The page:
Tag Archives: European Nightjar

European Nightjar feeding habit

ZiegenmelkerWhen the sun has set and dusk turns to darkness, a discreet purring is heard often over the heath in Brandenburg´s landscape south of Berlin. The rhythmic purr of the Eurasian or European Nightjar (Caprimulgus europaeus) is increasing in volume in the background. The time lags between the purring of the Nightjar become shorter more and more. Finally, the male begins to patrol its territory. Slow, excessive wing beats enhance the impression of a relevant actor in the night theatre. It is beautiful to admire the white spots on the tail edge and the primaries. Only a few moment, this event takes place; then the Nightjar has disappeared already in the adjacent ash grove.

Like all members of the family, the European Nightjar (Caprimulgus europaeus) is an almost exclusively aerial feeder that feed in continuous hawking flight, which may be rather erratic as they pursue their prey. European Nightjars hunts moths, beetles and Continue reading European Nightjar feeding habit

Eurasian Nightjars (Caprimulgus europaeus) caring the young

ZiegenmelkerThe dusk has already almost turned to darkness when an evocative churring, discreet purring song is heard over the heath south of Berlin. The rhythmic purr of the Eurasian Nightjar (Caprimulgus europaeus) drifts over heaths, moors and woods almost the whole night. From time to time it is increasing in volume, disappearing but only to catch up in volume again. The sounds hardly allow locating the nightjar but with patient the male can be seen to patrol its territory. Slow, excessive wing beats enhance the impression of an actor in a night theatre. It is beautiful to see the white markings on the tail edge and the primaries. Only a few moment, this event takes place; then the Nightjar has disappeared already in the adjacent ash grove.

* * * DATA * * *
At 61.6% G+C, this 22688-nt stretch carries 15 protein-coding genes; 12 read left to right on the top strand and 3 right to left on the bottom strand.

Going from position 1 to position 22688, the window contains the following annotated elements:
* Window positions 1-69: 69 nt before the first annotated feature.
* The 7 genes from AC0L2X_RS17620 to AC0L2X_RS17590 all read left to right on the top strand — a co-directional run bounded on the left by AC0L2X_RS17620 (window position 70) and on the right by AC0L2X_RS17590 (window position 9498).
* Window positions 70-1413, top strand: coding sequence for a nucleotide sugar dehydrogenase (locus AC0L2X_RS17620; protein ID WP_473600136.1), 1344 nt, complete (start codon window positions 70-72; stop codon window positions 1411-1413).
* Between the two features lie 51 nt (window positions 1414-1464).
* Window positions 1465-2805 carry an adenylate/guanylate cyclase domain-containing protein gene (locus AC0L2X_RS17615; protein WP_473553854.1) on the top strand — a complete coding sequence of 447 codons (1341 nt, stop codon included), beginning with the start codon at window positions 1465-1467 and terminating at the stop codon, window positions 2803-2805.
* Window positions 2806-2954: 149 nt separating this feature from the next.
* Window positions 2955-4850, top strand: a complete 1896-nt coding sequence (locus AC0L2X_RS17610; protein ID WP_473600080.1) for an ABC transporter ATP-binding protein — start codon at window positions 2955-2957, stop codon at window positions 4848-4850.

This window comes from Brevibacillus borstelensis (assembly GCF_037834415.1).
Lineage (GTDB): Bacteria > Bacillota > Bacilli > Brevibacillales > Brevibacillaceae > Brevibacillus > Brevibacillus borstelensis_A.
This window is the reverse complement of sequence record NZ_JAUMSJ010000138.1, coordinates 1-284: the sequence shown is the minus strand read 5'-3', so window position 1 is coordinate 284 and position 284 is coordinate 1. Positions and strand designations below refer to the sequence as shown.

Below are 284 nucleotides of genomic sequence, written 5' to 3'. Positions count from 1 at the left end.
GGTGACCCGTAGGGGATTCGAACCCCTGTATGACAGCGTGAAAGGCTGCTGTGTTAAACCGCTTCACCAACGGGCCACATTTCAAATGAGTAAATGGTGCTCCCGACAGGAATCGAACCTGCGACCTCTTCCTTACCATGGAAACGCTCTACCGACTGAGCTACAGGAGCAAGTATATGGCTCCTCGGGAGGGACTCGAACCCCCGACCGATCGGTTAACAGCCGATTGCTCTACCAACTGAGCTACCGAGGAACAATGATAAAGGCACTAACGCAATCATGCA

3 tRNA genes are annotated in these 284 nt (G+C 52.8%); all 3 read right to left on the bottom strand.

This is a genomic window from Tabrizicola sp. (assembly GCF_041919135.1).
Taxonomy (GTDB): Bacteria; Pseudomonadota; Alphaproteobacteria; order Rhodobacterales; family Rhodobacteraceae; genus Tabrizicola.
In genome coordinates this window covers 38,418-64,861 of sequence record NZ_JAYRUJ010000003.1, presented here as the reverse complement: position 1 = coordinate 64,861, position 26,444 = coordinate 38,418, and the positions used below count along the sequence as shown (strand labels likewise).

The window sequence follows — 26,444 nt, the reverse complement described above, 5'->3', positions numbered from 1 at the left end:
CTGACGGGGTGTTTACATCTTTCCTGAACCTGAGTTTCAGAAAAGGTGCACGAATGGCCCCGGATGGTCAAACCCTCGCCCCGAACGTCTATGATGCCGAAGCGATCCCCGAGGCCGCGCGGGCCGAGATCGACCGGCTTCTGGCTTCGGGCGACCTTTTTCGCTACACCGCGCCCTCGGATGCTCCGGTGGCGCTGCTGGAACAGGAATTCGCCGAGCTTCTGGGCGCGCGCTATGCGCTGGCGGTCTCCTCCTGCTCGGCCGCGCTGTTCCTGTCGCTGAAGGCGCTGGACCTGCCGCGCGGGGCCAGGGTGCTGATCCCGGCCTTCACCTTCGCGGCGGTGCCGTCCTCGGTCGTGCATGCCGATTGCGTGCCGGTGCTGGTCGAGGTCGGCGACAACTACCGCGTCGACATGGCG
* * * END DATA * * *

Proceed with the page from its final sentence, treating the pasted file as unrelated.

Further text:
In the meantime, the female of the European Nightjar has laid eggs on patches of bare ground and leaves. The timing of egg-laying is apparently sometimes synchronized with lunar phases in the Eurasian Nightjars. This is purportedly to maximize the amount of moonlight, and thus foraging efficiency Continue reading Eurasian Nightjars (Caprimulgus europaeus) caring the young